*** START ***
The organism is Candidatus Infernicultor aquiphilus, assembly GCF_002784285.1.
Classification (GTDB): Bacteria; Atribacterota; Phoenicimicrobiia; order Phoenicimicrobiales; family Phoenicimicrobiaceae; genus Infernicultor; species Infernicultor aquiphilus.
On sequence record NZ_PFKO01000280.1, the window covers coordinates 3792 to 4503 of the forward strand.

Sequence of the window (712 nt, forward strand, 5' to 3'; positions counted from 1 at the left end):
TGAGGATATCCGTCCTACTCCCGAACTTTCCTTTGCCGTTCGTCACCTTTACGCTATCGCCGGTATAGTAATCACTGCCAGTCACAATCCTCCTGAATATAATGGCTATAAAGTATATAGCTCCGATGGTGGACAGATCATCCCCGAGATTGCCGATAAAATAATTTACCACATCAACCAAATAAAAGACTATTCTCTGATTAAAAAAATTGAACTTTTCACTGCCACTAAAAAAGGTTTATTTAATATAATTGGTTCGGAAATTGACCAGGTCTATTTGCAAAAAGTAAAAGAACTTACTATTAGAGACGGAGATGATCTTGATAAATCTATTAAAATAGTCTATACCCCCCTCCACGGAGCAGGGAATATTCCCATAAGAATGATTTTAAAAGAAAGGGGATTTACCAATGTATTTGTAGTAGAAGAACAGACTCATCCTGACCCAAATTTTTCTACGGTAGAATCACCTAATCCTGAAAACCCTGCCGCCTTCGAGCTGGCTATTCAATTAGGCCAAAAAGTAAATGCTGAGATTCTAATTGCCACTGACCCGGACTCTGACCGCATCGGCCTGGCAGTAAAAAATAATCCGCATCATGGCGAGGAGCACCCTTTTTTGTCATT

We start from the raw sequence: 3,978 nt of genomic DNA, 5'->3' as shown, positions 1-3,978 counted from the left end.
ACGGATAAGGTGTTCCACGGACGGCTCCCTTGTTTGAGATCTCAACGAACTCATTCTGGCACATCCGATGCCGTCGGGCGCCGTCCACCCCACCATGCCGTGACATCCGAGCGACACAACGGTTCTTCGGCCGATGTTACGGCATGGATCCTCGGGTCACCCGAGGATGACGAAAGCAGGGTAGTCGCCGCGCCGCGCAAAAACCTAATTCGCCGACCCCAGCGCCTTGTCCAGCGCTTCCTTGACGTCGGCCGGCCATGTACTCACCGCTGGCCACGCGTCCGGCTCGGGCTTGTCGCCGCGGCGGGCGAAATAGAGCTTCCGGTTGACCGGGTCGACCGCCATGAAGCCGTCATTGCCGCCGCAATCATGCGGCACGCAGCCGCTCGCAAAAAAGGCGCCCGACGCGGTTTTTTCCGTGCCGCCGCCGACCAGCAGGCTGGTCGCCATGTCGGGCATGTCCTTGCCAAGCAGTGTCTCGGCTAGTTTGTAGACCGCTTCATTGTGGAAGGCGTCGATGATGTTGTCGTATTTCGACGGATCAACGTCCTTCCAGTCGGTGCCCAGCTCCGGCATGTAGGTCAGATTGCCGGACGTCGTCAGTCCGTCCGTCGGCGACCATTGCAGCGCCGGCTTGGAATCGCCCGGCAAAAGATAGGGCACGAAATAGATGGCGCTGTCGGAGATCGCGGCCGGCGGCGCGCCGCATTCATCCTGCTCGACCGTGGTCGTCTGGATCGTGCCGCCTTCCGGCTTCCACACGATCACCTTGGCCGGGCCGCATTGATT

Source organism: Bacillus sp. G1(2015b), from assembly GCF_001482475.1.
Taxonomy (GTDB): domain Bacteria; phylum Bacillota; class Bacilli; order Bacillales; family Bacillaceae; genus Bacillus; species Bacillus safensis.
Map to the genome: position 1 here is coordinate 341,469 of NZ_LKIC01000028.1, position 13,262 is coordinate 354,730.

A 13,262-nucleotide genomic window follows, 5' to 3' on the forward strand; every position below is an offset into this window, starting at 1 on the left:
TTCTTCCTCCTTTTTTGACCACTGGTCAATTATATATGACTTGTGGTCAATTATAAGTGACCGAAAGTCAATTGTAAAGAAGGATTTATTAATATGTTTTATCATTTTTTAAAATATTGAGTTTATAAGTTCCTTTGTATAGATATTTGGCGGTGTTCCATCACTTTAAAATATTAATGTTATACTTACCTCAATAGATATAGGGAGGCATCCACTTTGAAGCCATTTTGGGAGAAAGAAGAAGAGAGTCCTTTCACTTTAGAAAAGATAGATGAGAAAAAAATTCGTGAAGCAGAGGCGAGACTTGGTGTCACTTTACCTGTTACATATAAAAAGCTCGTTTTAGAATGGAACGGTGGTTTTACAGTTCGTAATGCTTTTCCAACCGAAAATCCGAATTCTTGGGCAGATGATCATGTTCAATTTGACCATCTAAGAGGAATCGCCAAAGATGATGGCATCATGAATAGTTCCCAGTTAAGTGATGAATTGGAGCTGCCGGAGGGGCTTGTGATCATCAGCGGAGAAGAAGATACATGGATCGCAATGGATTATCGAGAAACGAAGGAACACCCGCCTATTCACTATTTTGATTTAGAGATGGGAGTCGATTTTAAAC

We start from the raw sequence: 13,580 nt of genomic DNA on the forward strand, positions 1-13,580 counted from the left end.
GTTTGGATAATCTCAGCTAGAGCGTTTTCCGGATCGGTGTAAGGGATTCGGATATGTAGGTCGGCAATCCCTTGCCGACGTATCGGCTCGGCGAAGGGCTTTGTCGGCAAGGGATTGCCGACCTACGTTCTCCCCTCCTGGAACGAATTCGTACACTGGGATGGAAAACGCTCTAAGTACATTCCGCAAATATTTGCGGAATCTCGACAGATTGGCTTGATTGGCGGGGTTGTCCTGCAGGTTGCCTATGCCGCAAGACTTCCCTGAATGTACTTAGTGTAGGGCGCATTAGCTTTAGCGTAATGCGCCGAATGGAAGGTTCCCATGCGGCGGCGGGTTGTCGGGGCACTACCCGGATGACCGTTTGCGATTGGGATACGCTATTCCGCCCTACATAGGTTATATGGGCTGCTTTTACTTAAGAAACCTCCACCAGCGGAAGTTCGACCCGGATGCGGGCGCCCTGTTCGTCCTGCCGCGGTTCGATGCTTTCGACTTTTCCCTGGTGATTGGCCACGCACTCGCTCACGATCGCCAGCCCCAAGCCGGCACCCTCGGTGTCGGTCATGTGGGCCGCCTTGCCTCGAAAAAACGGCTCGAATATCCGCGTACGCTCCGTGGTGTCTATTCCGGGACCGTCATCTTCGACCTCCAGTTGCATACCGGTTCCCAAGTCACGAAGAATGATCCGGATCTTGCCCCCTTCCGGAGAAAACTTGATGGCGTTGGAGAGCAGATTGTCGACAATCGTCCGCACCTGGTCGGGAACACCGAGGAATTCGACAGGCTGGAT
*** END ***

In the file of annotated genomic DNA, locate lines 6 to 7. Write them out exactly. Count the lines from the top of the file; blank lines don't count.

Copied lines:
We start from the raw sequence: 3,978 nt of genomic DNA, 5'->3' as shown, positions 1-3,978 counted from the left end.
ACGGATAAGGTGTTCCACGGACGGCTCCCTTGTTTGAGATCTCAACGAACTCATTCTGGCACATCCGATGCCGTCGGGCGCCGTCCACCCCACCATGCCGTGACATCCGAGCGACACAACGGTTCTTCGGCCGATGTTACGGCATGGATCCTCGGGTCACCCGAGGATGACGAAAGCAGGGTAGTCGCCGCGCCGCGCAAAAACCTAATTCGCCGACCCCAGCGCCTTGTCCAGCGCTTCCTTGACGTCGGCCGGCCATGTACTCACCGCTGGCCACGCGTCCGGCTCGGGCTTGTCGCCGCGGCGGGCGAAATAGAGCTTCCGGTTGACCGGGTCGACCGCCATGAAGCCGTCATTGCCGCCGCAATCATGCGGCACGCAGCCGCTCGCAAAAAAGGCGCCCGACGCGGTTTTTTCCGTGCCGCCGCCGACCAGCAGGCTGGTCGCCATGTCGGGCATGTCCTTGCCAAGCAGTGTCTCGGCTAGTTTGTAGACCGCTTCATTGTGGAAGGCGTCGATGATGTTGTCGTATTTCGACGGATCAACGTCCTTCCAGTCGGTGCCCAGCTCCGGCATGTAGGTCAGATTGCCGGACGTCGTCAGTCCGTCCGTCGGCGACCATTGCAGCGCCGGCTTGGAATCGCCCGGCAAAAGATAGGGCACGAAATAGATGGCGCTGTCGGAGATCGCGGCCGGCGGCGCGCCGCATTCATCCTGCTCGACCGTGGTCGTCTGGATCGTGCCGCCTTCCGGCTTCCACACGATCACCTTGGCCGGGCCGCATTGATT